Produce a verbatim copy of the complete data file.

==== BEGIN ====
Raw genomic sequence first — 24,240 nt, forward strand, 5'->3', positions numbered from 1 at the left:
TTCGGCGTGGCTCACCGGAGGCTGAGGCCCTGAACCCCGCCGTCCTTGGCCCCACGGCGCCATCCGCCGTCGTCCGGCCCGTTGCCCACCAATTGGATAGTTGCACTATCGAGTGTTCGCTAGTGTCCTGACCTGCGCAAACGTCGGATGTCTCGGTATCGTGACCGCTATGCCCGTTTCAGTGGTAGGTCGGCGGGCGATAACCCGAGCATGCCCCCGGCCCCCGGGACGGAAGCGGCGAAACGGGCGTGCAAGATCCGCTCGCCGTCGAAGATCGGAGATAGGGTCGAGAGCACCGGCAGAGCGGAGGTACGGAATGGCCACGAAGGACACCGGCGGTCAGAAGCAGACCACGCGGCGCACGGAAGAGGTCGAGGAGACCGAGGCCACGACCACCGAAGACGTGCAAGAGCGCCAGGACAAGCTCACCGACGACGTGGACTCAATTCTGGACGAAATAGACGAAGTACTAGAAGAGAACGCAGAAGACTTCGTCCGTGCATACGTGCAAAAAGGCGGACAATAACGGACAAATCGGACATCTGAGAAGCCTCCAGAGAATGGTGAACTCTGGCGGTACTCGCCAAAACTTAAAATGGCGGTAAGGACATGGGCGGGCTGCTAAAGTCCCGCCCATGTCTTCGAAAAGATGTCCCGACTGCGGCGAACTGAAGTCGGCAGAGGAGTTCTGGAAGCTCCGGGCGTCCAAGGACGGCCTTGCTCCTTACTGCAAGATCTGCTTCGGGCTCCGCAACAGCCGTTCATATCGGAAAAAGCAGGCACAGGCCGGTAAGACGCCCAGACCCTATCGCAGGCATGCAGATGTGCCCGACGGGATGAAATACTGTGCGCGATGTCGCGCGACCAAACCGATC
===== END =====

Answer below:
Raw genomic sequence first — 24,240 nt, forward strand, 5'->3', positions numbered from 1 at the left:
TTCGGCGTGGCTCACCGGAGGCTGAGGCCCTGAACCCCGCCGTCCTTGGCCCCACGGCGCCATCCGCCGTCGTCCGGCCCGTTGCCCACCAATTGGATAGTTGCACTATCGAGTGTTCGCTAGTGTCCTGACCTGCGCAAACGTCGGATGTCTCGGTATCGTGACCGCTATGCCCGTTTCAGTGGTAGGTCGGCGGGCGATAACCCGAGCATGCCCCCGGCCCCCGGGACGGAAGCGGCGAAACGGGCGTGCAAGATCCGCTCGCCGTCGAAGATCGGAGATAGGGTCGAGAGCACCGGCAGAGCGGAGGTACGGAATGGCCACGAAGGACACCGGCGGTCAGAAGCAGACCACGCGGCGCACGGAAGAGGTCGAGGAGACCGAGGCCACGACCACCGAAGACGTGCAAGAGCGCCAGGACAAGCTCACCGACGACGTGGACTCAATTCTGGACGAAATAGACGAAGTACTAGAAGAGAACGCAGAAGACTTCGTCCGTGCATACGTGCAAAAAGGCGGACAATAACGGACAAATCGGACATCTGAGAAGCCTCCAGAGAATGGTGAACTCTGGCGGTACTCGCCAAAACTTAAAATGGCGGTAAGGACATGGGCGGGCTGCTAAAGTCCCGCCCATGTCTTCGAAAAGATGTCCCGACTGCGGCGAACTGAAGTCGGCAGAGGAGTTCTGGAAGCTCCGGGCGTCCAAGGACGGCCTTGCTCCTTACTGCAAGATCTGCTTCGGGCTCCGCAACAGCCGTTCATATCGGAAAAAGCAGGCACAGGCCGGTAAGACGCCCAGACCCTATCGCAGGCATGCAGATGTGCCCGACGGGATGAAATACTGTGCGCGATGTCGCGCGACCAAACCGATC